Monday, December 28, 2009

He says ... One more time: Don’t drink and drive

He says ...
I hope everyone had afestive Christmas and plenty of good family time. We are getting good reports from the merchants and restaurants around Bluffton. It may be aproduct of modest expectations, but it seems that business around the holiday was apleasant surprise. Of course, there is still another occasion for celebration coming up which should also generate afinal year-end boost for business.

Consequently, I would like to simplify and amplify my Christmas party message and “regift” it for the New Year.

That message is this: DO NOT DRINK AND DRIVE!

My friends Beaufort County Sheriff P.J. Tanner and Bluffton Police Chief Dave McAlister have assured me that every available asset will be on the road during the New Year celebration. If you are impaired, please don’t drive —not even for afew blocks. Have adesignated driver or call acab. Even if you manage not to wreck, you will attract law enforcement attention because they are extremely vigilant and you will notice they don’t care even atiny bit about your excuses.
You will go to jail. Celebrate, but be aresponsible adult about it.

Speaking of responsible adults, I want to extend aspecial thanks to a couple of good friends of mine whose support for our local charities not only makes them responsible adults, but extremely generous adults. Their gifts made the holiday more festive for quite afew Bluffton folks. They prefer to remain anonymous but somewhere in the cosmos, ledger entries are being made.

Now for some year-end housekeeping:

We are moving our local legislative offices back to the Commerce Building in the Calhoun Street Promenade. It is the first building on the left as you turn into the Promenade from May River Road, in Suite 202. Iapologize to any of you who might have tried to call and not gotten through. We were in the middle of the move. While Iwas reluctant to be down for any length of time, Ifigured the holidays would be the best time to be unavailable, even if for avery short time. While the phones are still not 100 percent, e-mail is up (schsdistrict118@aol.com). If you couldn’t get through last week, please give it another try. We are here to serve you.
The South Carolina Constitution mandates the new session begin the second Tuesday of January. This year, that means we officially kickoff on Jan. 12. In anticipation, our newly energized Coastal Caucus is preparing an aggressive agenda including clean water initiatives, tourism and jobs promotion, and the enhancement of the Waddell Center here in Bluffton. In addition, your Beaufort County Delegation, along with our Beaufort County Council, Board of Education and municipal partners, are bustin’ to get at it. This is going to be agreat year for Bluffton, Beaufort County and District 118.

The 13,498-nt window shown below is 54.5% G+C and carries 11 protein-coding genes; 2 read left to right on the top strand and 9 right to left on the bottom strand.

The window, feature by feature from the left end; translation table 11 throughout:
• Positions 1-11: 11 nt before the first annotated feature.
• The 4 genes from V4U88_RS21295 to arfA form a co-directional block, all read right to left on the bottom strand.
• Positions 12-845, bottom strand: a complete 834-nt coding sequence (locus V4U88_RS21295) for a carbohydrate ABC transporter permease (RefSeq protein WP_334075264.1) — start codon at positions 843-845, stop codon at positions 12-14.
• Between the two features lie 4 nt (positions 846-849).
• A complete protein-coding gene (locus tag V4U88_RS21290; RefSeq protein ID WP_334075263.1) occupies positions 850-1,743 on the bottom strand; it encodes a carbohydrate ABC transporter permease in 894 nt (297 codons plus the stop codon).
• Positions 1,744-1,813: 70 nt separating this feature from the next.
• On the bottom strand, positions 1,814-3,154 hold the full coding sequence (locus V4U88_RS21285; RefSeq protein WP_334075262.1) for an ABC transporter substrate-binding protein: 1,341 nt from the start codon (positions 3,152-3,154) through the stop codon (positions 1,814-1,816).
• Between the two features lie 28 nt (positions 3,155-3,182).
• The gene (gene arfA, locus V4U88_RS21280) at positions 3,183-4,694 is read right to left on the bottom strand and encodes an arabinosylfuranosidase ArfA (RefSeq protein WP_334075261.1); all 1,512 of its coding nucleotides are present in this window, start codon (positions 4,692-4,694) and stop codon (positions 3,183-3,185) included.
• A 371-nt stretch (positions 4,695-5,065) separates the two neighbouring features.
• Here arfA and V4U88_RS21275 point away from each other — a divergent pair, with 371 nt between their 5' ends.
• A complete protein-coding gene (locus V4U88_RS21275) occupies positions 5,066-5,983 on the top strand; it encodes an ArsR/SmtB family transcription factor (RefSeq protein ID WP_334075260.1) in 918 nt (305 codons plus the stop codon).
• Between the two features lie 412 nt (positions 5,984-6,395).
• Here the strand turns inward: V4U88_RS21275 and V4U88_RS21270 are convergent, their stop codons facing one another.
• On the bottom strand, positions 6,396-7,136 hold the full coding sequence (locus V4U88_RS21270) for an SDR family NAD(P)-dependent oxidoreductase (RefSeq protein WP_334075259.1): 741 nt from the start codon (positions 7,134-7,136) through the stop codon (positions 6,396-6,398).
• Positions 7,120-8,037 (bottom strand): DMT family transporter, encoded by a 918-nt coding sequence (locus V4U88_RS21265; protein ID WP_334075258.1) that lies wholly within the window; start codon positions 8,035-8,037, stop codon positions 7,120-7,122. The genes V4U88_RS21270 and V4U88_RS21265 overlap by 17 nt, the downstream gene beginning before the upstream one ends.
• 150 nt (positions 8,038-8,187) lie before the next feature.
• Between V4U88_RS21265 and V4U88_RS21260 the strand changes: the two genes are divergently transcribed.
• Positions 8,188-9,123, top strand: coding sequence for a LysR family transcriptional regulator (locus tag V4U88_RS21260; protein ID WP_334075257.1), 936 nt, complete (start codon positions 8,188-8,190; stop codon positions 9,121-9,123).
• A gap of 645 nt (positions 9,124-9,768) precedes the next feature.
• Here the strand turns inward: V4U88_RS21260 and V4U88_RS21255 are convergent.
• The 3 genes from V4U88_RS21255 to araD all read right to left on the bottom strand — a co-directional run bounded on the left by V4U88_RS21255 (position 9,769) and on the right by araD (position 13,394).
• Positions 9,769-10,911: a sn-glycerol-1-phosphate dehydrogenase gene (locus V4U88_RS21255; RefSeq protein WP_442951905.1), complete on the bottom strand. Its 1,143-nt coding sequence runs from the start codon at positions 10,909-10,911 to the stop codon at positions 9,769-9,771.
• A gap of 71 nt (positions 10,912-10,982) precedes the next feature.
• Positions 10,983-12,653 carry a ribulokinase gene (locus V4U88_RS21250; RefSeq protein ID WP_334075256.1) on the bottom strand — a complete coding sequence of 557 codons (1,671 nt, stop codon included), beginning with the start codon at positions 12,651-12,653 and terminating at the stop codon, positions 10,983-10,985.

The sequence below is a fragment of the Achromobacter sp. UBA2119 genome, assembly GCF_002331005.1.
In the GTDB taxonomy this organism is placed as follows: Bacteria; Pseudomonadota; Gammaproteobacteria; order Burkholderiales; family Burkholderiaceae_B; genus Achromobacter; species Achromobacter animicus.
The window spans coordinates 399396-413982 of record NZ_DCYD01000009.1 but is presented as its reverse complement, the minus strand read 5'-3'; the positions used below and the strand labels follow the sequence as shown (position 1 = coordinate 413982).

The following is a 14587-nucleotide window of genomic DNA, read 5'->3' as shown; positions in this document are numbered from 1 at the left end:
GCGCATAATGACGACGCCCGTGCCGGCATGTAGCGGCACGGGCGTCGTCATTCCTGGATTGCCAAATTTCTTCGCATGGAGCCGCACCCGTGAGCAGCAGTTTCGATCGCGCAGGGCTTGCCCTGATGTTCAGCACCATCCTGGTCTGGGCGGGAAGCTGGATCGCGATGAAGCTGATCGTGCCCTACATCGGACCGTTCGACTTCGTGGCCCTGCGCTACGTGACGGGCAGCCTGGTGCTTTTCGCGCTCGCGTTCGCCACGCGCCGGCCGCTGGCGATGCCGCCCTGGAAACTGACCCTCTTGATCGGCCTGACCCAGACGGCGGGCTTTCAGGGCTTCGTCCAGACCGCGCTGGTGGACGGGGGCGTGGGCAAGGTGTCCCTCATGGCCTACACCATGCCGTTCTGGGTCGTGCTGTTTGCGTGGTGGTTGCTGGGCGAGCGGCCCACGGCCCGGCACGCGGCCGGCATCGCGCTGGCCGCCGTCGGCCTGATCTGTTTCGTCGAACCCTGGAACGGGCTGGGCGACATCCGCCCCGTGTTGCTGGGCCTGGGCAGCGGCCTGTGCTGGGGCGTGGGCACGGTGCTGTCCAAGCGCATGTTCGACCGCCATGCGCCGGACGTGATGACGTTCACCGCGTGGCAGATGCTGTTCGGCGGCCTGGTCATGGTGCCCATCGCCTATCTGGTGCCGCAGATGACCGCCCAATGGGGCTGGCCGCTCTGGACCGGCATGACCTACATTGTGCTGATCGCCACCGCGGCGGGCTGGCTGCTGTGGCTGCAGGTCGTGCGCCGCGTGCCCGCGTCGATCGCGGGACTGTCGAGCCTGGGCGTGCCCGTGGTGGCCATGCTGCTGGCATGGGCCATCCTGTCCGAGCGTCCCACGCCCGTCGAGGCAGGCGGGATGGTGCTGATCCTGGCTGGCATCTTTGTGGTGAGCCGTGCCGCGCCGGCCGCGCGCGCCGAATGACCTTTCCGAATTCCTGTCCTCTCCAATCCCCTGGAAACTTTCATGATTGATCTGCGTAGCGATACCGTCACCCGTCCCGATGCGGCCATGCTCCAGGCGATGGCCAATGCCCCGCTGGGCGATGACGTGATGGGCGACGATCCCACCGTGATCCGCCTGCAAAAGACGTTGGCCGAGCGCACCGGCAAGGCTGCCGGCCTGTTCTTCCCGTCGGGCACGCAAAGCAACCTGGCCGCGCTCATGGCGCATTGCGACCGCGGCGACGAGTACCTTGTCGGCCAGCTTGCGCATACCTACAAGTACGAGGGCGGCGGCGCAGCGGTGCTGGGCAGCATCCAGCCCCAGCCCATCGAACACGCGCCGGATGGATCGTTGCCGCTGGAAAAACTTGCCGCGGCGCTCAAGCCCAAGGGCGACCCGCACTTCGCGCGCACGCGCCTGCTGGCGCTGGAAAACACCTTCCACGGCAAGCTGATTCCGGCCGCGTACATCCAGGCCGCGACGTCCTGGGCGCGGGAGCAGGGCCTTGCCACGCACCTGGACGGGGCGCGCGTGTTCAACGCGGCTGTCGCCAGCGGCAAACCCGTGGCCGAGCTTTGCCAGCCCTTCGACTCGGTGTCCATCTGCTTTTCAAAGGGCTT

Finally, our dedicated legislative office manager Cathy and Iwant to thank you for all the nice notes and cards we received during the holiday season. The count was nearly 500 cards and letters, which is pretty impressive. What really impressed us, though, was the kindness and generosity of the messages. We work pretty hard to justify your confidence and will certainly continue to do so. Nonetheless, Iamtouched that so many of you appreciate what we do, and were kind enough to write and say so.

It means alot.

Monday, December 21, 2009

From the soapbox: Don't drink and drive over the holidays

Bluffton Today

Mary and I want to wish you a merry Christmas, or happy Hanukkah, or whatever you might be celebrating this time of year.

Please give a thought to the more solemn aspects of your celebration and try not to get too carried away with the parties and the holly jolly. You are not only my constituents; a huge number of you are personal friends. We don’t want this holiday season to include avoidable family tragedy. In that spirit, please indulge me a moment on the soapbox.

When you party, have a designated driver. Failing that, make sure you have the number of a local cab company with you, log it into your cell phone, or pin it to your shirt. If you are impaired, call a cab. It’s so easy and so prudent to avoid what may be a life-altering event caused by a split second of inattention.

Forgive me if I sound like a scolding parent. If you must know, I am the father of a child with a driver’s license and as such, am always in a certain state of traffic-related anxiety.

I know that preparing for the holidays is a lot more fun that writing emails to your representative, so I want to express my gratitude and amazement at the incredible number of letters and emails we got in response to my column on government red tape. You not only had complaints about what you have endured, many of you included good suggestions for making things better and more efficient. Friends, your words and ideas are going with me to Columbia, and we are going to make a difference. Thank you.

I also want to thank the Democratic Club for their hospitality and kind reception of my remarks last week. I gave a brief overview of the upcoming legislative session and what they can expect from their legislative delegation in the coming year. They may have learned a little from me, but I learned a lot from them. Good ideas on good governance are always appreciated regardless of party affiliation.

Awhile back, I told you about Clemson student Rachel Bedowsky and how she had interned with the SC Dept. of Employment Security, and how she impressed all with her ability and dedication. I have been told that Rachel has taken another highly coveted internship in the private sector with a prestigious company, where her work ethic and drive continues to impress. Rachel’s successes speak volumes about solid family support, a good educational foundation, and the importance of personal initiative.

Finally, this may be the year when we break the shutout with regard to the state funding formulas of our public schools. Not only is the delegation gearing up for a battle on this, County Council Chairman Weston Newton and School Board Chairman Fred Washington have outlined their own aggressive strategies to finally achieve funding equity for our schools. We are prepared to utilize the courts; we will look at a charter school strategy, and even consider creating a unified school district to bring a fair share of your tax dollars back to support our local schools. Watch this space for play by play.